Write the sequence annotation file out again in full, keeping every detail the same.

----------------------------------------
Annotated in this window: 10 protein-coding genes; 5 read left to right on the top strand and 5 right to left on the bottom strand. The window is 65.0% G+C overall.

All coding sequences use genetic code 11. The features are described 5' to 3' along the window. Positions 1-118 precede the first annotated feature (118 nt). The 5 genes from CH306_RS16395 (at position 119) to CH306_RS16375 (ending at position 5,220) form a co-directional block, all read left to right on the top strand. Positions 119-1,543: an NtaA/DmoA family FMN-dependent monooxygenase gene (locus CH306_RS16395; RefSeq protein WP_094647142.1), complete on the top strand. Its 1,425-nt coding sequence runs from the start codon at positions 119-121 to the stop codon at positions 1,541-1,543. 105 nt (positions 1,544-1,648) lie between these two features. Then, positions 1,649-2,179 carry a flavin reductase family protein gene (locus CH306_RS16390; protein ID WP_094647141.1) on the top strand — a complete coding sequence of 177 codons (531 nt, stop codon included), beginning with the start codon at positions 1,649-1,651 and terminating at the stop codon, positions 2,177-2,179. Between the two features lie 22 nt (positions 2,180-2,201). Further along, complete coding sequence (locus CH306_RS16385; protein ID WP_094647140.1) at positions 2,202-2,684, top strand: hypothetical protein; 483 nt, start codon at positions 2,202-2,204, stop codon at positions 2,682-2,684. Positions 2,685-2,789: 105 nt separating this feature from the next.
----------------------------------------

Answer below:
Annotated in this window: 10 protein-coding genes; 5 read left to right on the top strand and 5 right to left on the bottom strand. The window is 65.0% G+C overall.

All coding sequences use genetic code 11. The features are described 5' to 3' along the window. Positions 1-118 precede the first annotated feature (118 nt). The 5 genes from CH306_RS16395 (at position 119) to CH306_RS16375 (ending at position 5,220) form a co-directional block, all read left to right on the top strand. Positions 119-1,543: an NtaA/DmoA family FMN-dependent monooxygenase gene (locus CH306_RS16395; RefSeq protein WP_094647142.1), complete on the top strand. Its 1,425-nt coding sequence runs from the start codon at positions 119-121 to the stop codon at positions 1,541-1,543. 105 nt (positions 1,544-1,648) lie between these two features. Then, positions 1,649-2,179 carry a flavin reductase family protein gene (locus CH306_RS16390; protein ID WP_094647141.1) on the top strand — a complete coding sequence of 177 codons (531 nt, stop codon included), beginning with the start codon at positions 1,649-1,651 and terminating at the stop codon, positions 2,177-2,179. Between the two features lie 22 nt (positions 2,180-2,201). Further along, complete coding sequence (locus CH306_RS16385; protein ID WP_094647140.1) at positions 2,202-2,684, top strand: hypothetical protein; 483 nt, start codon at positions 2,202-2,204, stop codon at positions 2,682-2,684. Positions 2,685-2,789: 105 nt separating this feature from the next.